UBS to axe 2,000 jobs

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The Independent Online

Swiss bank UBS said today it was axing 2,000 jobs and closing down its commodities dealing operation as part of a major investment banking reorganisation.





The group, which employs around 7,000 of its existing 19,000 investment bank staff in London, declined to say how many cuts would hit the UK.



It takes the number of job losses at UBS's investment banking arm to 6,000 during the past year. The Swiss giant has been one of the worst hit by investments in "toxic" mortgage-backed assets, suffering investment write-offs of more than $42bn (£23.7bn) since the start of last year.



UBS said it would be reducing its fixed income and currency dealing operations, as well as "substantially" downsizing its real estate securitisation business as part of the changes.



Jerker Johansson, chairman and chief executive of UBS investment bank, said: "The ongoing crisis in the financial markets and dramatically changed industry dynamics require us to recalibrate our business."



The bank's job cuts are the latest to hit the City, and follow several hundred redundancies from collapsed US investment bank Lehman Brothers this week.











UBS said job losses would be across the board at its investment bank, but targeted to businesses "being exited or downsized in order to protect and sustain our core client franchises".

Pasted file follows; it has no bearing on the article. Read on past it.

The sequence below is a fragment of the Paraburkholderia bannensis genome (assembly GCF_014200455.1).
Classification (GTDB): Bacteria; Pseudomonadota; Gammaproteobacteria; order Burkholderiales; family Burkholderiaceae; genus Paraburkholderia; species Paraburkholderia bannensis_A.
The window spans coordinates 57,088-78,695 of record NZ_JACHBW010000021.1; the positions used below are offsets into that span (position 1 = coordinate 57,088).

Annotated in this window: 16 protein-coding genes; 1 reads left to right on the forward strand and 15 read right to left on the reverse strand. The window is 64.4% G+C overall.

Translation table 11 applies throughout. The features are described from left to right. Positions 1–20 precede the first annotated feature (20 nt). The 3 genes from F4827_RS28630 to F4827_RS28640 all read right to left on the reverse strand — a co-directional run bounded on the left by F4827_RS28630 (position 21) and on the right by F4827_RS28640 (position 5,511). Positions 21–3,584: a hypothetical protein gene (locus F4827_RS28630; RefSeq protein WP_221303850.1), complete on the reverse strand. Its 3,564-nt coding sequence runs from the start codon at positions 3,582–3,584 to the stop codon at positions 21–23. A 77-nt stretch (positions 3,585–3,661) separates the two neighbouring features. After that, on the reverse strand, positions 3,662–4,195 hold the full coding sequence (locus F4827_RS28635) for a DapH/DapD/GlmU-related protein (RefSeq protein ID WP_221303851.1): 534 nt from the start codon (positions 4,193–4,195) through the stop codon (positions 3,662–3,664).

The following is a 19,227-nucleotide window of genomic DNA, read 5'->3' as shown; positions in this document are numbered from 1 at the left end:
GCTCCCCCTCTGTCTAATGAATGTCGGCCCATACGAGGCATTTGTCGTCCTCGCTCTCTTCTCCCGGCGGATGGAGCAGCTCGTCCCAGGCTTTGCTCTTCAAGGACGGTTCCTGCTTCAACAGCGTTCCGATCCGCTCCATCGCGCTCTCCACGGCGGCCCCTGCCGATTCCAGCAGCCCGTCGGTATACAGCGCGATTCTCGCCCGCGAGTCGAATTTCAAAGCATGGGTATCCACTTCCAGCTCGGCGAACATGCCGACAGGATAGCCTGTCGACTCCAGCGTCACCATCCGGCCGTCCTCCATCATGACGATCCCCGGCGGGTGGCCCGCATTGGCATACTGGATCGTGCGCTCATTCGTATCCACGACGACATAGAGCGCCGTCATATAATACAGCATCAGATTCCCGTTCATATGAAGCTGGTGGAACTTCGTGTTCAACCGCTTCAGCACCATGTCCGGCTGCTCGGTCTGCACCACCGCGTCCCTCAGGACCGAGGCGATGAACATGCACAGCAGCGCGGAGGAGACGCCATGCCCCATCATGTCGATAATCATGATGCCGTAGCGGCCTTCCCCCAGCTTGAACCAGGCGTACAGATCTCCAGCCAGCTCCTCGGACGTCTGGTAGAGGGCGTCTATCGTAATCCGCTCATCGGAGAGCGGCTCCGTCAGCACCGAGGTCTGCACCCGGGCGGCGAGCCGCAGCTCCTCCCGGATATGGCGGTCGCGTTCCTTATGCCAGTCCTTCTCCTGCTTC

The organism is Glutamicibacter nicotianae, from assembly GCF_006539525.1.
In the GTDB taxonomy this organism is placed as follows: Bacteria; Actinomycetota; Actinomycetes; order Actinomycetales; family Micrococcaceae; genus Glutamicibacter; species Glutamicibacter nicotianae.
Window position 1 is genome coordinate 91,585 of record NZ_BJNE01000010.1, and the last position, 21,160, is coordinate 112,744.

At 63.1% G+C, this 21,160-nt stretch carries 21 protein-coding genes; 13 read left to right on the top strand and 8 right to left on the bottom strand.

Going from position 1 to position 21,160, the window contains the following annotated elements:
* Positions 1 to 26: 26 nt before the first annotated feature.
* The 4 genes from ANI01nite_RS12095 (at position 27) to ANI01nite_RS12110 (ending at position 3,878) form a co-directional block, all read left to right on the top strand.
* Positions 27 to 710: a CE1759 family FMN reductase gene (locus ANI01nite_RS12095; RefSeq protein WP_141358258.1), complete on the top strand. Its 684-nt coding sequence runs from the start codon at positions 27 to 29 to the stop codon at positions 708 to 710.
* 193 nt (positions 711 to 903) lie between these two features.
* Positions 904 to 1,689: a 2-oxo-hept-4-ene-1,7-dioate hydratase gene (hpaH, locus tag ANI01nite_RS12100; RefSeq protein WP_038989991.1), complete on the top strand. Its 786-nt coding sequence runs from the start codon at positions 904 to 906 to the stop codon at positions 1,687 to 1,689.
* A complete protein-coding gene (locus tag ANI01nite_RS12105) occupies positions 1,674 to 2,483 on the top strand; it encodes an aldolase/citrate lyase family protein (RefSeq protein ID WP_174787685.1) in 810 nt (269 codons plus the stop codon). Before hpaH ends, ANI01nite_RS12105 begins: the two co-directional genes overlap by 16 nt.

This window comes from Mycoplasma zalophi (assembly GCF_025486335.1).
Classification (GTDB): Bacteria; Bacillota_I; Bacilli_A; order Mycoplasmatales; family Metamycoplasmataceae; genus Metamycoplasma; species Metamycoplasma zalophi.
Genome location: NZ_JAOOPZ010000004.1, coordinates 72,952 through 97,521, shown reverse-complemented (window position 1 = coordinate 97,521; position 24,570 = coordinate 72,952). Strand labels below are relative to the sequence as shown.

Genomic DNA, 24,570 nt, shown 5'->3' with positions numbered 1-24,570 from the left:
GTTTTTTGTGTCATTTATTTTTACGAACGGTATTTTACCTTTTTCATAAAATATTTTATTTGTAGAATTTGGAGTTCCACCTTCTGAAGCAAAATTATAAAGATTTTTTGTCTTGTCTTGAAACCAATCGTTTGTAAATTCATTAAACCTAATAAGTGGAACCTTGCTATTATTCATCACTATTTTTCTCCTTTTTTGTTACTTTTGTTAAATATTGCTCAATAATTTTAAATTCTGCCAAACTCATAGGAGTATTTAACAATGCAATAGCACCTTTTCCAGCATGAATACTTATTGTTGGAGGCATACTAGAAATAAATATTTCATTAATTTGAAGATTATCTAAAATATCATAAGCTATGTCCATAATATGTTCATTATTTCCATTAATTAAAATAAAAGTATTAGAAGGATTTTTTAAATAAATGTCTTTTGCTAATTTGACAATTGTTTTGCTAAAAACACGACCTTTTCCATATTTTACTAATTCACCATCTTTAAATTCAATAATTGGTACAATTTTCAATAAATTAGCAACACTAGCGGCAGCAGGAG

A spokesman for the bank said: "We will communicate as quickly as possible to the people being affected. The plan is that everybody will know sooner rather than later."



Mr Johansson added: "While the revenue outlook is uncertain, these measures will allow us to focus on our strengths, reduce the cost base to a more sustainable level and position our core businesses for growth once fundamentals improve."



The job losses were announced after the group's shareholder meeting in Switzerland yesterday.



UBS chairman Peter Zurer indicated the bank may be over the worst of its troubles, telling investors he expected the group to be profitable in the third quarter this year. That would be the first surplus since the second quarter of last year.



Next year is also set to be profitable, Mr Zurer said.



According to the Financial Times, he told investors: "Despite difficult market conditions, we have made substantial progress over recent months and have laid a foundation on which we can build."



UBS shares rose 8 per cent yesterday.

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